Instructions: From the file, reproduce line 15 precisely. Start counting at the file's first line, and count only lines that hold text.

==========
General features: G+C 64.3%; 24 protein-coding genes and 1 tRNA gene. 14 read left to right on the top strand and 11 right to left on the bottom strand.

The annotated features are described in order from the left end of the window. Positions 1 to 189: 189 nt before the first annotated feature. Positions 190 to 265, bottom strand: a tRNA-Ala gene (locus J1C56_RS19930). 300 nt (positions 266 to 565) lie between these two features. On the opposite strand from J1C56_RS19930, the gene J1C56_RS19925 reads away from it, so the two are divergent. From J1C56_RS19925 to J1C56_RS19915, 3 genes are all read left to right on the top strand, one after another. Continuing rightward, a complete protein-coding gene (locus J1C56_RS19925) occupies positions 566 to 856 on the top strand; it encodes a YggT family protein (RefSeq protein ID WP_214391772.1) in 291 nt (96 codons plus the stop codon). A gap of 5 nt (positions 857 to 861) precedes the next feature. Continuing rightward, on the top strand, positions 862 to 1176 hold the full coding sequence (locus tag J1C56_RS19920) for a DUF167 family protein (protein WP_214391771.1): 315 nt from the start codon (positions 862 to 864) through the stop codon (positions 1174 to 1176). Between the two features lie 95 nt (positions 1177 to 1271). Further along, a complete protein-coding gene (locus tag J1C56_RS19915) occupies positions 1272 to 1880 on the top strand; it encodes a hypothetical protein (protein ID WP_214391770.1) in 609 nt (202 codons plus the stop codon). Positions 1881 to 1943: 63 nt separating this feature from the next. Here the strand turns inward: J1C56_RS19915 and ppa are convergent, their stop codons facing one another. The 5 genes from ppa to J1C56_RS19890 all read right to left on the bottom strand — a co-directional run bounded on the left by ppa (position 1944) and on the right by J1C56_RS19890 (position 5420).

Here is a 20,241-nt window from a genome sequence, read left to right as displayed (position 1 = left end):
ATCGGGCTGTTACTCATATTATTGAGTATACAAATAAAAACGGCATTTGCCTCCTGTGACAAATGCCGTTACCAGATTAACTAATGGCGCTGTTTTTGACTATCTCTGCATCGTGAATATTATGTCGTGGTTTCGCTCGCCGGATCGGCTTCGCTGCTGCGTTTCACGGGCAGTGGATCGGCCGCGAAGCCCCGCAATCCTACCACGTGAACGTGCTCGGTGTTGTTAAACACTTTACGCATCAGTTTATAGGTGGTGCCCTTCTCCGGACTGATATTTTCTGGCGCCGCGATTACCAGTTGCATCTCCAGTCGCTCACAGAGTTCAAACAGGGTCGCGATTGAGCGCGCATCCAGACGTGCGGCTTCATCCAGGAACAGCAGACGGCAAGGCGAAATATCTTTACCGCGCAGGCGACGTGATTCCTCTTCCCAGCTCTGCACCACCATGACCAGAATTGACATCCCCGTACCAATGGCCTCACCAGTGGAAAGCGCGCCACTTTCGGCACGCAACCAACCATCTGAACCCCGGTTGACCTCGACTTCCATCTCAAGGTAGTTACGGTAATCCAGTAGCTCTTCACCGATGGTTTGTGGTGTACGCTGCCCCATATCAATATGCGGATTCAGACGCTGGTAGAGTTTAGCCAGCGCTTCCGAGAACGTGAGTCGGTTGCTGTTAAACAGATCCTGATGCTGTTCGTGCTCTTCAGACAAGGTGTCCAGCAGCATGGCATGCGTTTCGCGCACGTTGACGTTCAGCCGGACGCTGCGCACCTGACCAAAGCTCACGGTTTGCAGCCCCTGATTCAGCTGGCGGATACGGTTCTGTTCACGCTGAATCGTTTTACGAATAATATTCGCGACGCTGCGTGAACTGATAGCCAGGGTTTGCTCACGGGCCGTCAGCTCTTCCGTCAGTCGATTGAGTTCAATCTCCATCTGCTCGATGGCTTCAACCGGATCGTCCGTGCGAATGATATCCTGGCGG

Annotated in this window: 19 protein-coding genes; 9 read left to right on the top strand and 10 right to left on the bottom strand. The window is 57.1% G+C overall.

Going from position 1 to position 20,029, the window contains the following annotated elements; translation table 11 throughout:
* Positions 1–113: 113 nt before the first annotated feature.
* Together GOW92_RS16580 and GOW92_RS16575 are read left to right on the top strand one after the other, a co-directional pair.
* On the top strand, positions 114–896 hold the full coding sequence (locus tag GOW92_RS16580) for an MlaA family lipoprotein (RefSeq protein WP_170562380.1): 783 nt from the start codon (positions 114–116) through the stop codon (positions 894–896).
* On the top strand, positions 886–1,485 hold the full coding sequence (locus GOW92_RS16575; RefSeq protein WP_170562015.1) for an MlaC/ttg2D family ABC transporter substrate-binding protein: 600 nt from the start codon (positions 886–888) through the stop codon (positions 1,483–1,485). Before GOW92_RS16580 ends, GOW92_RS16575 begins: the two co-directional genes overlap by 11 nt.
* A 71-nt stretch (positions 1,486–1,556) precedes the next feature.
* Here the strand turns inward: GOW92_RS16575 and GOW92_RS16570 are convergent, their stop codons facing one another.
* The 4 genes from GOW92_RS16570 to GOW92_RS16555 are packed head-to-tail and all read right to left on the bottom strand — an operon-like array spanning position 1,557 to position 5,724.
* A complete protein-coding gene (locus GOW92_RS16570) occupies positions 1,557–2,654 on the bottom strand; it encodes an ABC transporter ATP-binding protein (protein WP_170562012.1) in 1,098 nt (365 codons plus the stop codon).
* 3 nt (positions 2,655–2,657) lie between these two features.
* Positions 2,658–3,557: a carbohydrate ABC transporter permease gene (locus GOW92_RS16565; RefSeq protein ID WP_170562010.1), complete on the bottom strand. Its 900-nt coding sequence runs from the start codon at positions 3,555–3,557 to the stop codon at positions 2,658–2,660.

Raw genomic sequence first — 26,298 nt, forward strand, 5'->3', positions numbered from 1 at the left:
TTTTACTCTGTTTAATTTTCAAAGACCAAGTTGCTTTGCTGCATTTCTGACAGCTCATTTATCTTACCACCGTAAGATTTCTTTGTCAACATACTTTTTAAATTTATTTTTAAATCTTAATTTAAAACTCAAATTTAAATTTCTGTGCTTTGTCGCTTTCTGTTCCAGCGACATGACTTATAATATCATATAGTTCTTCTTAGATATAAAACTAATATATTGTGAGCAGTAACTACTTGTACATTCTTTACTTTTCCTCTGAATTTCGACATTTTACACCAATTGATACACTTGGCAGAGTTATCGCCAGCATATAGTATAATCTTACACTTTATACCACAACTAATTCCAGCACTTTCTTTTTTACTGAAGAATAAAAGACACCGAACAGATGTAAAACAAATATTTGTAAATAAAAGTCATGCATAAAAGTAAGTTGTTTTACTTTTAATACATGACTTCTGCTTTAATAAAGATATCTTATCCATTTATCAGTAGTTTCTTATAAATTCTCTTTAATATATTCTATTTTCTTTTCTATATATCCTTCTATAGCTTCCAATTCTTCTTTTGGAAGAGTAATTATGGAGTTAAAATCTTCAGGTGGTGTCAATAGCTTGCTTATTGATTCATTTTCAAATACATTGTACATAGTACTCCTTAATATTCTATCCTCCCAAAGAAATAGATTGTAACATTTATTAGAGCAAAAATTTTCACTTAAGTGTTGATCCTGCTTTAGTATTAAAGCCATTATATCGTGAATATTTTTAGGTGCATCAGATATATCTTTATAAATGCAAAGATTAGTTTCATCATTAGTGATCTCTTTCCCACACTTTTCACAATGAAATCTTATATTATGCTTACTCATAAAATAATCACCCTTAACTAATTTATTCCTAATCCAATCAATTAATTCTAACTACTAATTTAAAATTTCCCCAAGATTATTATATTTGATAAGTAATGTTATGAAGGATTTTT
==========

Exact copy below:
* 3 nt (positions 2,655–2,657) lie between these two features.